In case anyone was wondering, King County executive Dow Constantine's office has scheduled the annual State of the County address for this Thursday, April 18. The traditionally public event will take place at the Preston Community Center at 11:00 a.m. "Elected leaders and community members" will be invited to fill the 150-person capacity room, according to Alex Fryer, Constantine's director of communications. In an email, Fryer also said the office may "give informal heads up to the few media outlets that have covered the speech in the past," rather than send out a general press advisory beforehand. Fryer added that the meeting is an RSVP situation due to "seating constraints."
Holding this speech at a small community center in Preston is an interesting choice for Constantine. While East King County seems like a good place for the speech (the last few speeches have been held farther west), it is much more difficult to reach Preston than it is to reach, say, North Bend, Issaquah, or Snoqualmie. Google can't even find transit directions from Seattle to the community center in Preston. Metro shows no transit service to the Preston park and ride. So if you live in Seattle and would like to hear the executive give a speech about the county's accomplishments and challenges in person, you'll have to drive or else pay a popular ride-hailing service $70.05 one way. (You could split the ride for $59.64.) Constantine's decision makes a little more sense, of course, if you remember what happened last year.
According to former Stranger staffer Sydney Brownstone, Constantine quickly cancelled last year's address after youth jail protestors disrupted the event. A video of Constantine giving the speech was later released online.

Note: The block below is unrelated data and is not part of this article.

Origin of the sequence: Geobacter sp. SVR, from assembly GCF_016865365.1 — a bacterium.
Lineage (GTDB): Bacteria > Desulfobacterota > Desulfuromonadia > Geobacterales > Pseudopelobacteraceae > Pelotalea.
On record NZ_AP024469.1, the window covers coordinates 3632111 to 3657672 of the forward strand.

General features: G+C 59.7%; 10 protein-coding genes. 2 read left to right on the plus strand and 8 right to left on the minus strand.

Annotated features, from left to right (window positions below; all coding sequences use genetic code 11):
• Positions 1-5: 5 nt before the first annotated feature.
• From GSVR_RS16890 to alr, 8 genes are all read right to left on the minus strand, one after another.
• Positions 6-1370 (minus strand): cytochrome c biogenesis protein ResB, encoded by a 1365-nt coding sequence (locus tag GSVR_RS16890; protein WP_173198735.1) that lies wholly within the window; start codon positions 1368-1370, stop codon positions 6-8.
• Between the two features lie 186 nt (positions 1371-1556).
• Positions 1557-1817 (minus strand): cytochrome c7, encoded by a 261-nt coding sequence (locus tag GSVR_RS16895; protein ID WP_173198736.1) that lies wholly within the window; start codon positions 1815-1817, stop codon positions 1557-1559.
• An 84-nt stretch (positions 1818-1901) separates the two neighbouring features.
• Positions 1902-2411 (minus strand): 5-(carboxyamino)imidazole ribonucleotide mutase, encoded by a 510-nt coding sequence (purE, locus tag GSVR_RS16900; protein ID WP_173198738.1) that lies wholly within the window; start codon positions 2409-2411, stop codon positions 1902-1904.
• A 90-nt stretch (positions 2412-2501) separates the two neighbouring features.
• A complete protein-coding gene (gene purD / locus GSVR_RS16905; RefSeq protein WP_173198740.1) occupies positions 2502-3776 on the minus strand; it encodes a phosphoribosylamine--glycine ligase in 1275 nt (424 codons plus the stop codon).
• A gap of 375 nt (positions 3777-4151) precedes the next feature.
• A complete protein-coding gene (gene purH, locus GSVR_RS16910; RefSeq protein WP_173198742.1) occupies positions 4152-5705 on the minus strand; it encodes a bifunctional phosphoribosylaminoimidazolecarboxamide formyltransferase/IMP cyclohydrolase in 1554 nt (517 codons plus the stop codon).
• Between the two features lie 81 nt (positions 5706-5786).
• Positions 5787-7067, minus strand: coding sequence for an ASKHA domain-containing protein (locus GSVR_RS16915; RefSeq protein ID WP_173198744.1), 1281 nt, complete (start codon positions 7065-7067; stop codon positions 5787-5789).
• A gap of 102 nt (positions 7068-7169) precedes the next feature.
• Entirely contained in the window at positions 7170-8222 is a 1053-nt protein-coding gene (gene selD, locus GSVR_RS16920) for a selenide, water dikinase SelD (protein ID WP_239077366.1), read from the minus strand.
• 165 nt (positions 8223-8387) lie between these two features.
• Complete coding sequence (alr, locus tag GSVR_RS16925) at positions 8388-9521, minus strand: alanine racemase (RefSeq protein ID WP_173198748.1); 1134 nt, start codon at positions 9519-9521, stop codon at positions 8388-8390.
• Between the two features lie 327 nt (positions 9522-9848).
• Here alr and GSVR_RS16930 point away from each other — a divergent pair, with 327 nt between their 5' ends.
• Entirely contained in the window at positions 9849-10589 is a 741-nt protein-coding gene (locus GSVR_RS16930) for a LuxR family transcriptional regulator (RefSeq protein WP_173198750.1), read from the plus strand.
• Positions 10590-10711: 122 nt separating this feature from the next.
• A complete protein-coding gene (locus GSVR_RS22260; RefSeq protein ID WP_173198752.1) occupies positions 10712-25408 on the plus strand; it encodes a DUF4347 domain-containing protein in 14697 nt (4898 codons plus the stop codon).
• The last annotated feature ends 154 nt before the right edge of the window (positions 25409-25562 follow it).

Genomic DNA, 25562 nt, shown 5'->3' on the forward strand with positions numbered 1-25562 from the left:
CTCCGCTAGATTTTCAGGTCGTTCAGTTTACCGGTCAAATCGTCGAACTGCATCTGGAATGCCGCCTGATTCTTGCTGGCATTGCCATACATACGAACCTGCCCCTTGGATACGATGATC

Amid the raucous debate surrounding the new youth detention facility in Seattle, Constantine's office apparently took measures to draw as little attention to the speech as possible. They failed to notify major local media outlets ahead of the State of the County meeting, which was held in at the Burien Library, though a representative from the executive's office said he believed those outlets had been notified.
That year, "even the majority of King County employees were only made aware of Constantine's speech by an advisory eight minutes before the event." In previous years, the county's 14,000 employees had been given between four days and two weeks advance notice.
We're now two days before the meeting, and two King County employees say they've received no notice.
Because a majority of King County Council members show up to the event, the meeting has traditionally counted as a special session of the King County Council, which must be noticed as a public meeting at least 24 hours before it happens.
Fryer says Constantine's office will be "tweeting the speech in real-time, as well as showing it on Facebook Live, and KCTV, as well as sending out a media release with highlights and full text."
"If any member of the public wanted to watch the speech 'live,' there are plenty of opportunities to do so," Frye added.
As for the choice to hold the meeting in Preston, Frye said "East King County seemed like the best place for 2019," given where they've held the speech in recent years.
But in recent years, the speech has been slightly more inviting to the public. In 2017, Constantine delivered his speech during a special session of the King County Council at the Auburn Community & Event Center, which can hold 264 people. In 2016 he did it at Redmond City Hall.
If Constantine's office is partly choosing this small venue that is impossible to access via public transit in order to cut down on the possibility of protestors showing up, the effort might be for naught. Andrea Marcos, a member of the No New Youth Jail Coalition, says she doesn't know of any planned demonstrations.